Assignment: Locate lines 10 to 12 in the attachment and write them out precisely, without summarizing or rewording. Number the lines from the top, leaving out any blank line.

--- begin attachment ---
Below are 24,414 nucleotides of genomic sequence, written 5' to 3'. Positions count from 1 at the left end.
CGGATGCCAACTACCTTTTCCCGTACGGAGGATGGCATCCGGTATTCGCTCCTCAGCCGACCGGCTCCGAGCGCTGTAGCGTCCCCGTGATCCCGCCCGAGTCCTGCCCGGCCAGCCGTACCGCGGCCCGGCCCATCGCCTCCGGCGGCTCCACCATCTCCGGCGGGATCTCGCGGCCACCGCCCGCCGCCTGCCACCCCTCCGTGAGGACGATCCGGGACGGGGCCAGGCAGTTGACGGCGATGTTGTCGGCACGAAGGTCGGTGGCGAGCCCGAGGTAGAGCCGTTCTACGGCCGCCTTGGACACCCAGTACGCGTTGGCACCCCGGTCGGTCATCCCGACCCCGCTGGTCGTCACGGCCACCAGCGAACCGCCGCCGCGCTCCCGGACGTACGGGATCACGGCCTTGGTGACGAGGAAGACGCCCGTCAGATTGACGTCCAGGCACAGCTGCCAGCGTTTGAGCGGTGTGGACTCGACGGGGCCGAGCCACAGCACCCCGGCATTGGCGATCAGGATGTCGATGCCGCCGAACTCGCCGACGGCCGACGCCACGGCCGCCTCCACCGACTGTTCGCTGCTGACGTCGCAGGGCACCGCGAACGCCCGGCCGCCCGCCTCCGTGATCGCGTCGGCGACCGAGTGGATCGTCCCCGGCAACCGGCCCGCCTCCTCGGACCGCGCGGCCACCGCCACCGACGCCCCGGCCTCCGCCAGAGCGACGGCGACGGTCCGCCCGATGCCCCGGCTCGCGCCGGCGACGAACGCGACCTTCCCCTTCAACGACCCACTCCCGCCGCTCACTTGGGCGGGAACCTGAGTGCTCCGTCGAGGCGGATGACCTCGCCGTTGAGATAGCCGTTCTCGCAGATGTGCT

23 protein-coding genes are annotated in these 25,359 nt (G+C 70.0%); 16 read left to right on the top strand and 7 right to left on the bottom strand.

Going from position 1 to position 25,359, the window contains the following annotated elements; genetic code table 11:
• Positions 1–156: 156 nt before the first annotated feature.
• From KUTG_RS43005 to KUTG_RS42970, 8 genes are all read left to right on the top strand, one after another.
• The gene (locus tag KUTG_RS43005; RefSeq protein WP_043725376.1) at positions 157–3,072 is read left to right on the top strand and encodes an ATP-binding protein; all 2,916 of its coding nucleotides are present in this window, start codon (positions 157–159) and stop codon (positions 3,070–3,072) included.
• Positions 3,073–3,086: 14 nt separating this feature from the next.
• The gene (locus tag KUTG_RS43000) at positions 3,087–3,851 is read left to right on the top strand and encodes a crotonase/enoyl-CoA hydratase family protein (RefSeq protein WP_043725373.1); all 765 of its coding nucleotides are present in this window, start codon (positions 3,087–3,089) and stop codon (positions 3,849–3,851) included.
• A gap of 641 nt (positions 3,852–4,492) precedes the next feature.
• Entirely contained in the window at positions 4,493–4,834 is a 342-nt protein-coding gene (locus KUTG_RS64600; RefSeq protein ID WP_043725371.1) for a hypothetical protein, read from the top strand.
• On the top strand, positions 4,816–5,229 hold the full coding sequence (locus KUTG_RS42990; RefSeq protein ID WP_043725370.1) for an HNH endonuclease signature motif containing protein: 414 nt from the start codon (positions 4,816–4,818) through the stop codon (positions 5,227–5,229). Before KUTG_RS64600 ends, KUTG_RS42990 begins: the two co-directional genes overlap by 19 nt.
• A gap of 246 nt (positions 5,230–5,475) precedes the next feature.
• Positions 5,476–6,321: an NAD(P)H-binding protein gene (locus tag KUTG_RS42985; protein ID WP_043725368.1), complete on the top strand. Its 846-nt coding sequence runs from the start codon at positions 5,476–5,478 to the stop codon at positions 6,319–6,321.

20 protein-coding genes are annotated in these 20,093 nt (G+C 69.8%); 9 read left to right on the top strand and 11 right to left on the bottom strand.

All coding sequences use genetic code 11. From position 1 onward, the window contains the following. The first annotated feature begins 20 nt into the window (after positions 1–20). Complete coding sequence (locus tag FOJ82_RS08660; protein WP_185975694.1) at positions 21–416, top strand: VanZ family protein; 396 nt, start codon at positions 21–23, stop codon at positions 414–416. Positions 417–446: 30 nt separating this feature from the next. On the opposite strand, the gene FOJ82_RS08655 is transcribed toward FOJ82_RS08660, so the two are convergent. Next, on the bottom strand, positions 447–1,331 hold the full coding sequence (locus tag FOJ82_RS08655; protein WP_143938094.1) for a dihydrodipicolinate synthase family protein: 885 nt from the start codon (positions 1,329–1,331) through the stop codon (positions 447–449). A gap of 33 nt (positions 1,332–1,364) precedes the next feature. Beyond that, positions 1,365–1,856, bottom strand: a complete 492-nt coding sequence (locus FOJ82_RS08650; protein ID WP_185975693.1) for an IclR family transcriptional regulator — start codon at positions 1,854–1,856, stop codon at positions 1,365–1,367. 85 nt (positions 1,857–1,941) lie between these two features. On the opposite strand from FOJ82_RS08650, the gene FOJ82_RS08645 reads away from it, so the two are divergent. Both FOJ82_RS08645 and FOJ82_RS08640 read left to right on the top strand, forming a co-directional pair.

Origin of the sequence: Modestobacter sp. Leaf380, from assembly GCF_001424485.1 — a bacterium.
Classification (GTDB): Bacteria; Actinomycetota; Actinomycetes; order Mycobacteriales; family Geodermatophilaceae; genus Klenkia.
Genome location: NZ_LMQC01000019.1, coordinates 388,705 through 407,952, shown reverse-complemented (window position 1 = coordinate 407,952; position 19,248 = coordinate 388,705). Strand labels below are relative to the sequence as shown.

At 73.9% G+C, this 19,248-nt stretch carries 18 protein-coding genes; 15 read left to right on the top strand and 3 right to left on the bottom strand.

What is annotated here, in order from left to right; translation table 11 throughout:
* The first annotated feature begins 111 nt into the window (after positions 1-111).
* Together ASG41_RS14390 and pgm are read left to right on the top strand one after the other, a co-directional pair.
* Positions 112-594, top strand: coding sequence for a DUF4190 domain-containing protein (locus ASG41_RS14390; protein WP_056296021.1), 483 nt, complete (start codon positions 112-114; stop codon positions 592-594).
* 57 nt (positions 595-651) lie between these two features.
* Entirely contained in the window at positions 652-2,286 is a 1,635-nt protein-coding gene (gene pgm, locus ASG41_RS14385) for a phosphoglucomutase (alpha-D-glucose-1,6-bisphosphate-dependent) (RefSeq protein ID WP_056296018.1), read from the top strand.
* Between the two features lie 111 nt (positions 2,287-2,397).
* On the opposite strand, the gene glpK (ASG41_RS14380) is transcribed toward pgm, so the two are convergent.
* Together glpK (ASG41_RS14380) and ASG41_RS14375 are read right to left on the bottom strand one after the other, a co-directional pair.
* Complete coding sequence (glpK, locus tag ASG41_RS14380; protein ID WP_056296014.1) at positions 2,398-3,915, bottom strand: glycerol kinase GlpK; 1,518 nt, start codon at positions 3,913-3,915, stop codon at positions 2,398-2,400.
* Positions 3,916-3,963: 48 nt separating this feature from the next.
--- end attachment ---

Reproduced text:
• A gap of 641 nt (positions 3,852–4,492) precedes the next feature.
• Entirely contained in the window at positions 4,493–4,834 is a 342-nt protein-coding gene (locus KUTG_RS64600; RefSeq protein ID WP_043725371.1) for a hypothetical protein, read from the top strand.
• On the top strand, positions 4,816–5,229 hold the full coding sequence (locus KUTG_RS42990; RefSeq protein ID WP_043725370.1) for an HNH endonuclease signature motif containing protein: 414 nt from the start codon (positions 4,816–4,818) through the stop codon (positions 5,227–5,229). Before KUTG_RS64600 ends, KUTG_RS42990 begins: the two co-directional genes overlap by 19 nt.